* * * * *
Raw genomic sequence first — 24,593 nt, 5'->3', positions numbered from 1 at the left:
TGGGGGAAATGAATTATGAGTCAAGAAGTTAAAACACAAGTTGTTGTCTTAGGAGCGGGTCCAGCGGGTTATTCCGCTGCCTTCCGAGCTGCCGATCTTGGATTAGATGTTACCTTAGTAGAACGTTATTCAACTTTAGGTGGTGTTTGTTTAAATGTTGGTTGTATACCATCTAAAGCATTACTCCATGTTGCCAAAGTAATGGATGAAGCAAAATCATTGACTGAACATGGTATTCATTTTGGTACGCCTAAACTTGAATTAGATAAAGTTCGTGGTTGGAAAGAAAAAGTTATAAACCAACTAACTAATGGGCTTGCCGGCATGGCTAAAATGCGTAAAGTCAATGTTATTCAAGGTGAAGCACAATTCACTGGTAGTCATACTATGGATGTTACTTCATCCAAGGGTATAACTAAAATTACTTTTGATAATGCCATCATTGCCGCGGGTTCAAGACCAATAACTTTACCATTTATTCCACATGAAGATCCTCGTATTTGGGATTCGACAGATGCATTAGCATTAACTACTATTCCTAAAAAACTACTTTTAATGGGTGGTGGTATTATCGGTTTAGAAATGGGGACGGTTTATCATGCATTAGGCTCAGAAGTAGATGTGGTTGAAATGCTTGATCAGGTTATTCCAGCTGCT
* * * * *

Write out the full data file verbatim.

Raw genomic sequence first — 24,593 nt, 5'->3', positions numbered from 1 at the left:
TGGGGGAAATGAATTATGAGTCAAGAAGTTAAAACACAAGTTGTTGTCTTAGGAGCGGGTCCAGCGGGTTATTCCGCTGCCTTCCGAGCTGCCGATCTTGGATTAGATGTTACCTTAGTAGAACGTTATTCAACTTTAGGTGGTGTTTGTTTAAATGTTGGTTGTATACCATCTAAAGCATTACTCCATGTTGCCAAAGTAATGGATGAAGCAAAATCATTGACTGAACATGGTATTCATTTTGGTACGCCTAAACTTGAATTAGATAAAGTTCGTGGTTGGAAAGAAAAAGTTATAAACCAACTAACTAATGGGCTTGCCGGCATGGCTAAAATGCGTAAAGTCAATGTTATTCAAGGTGAAGCACAATTCACTGGTAGTCATACTATGGATGTTACTTCATCCAAGGGTATAACTAAAATTACTTTTGATAATGCCATCATTGCCGCGGGTTCAAGACCAATAACTTTACCATTTATTCCACATGAAGATCCTCGTATTTGGGATTCGACAGATGCATTAGCATTAACTACTATTCCTAAAAAACTACTTTTAATGGGTGGTGGTATTATCGGTTTAGAAATGGGGACGGTTTATCATGCATTAGGCTCAGAAGTAGATGTGGTTGAAATGCTTGATCAGGTTATTCCAGCTGCT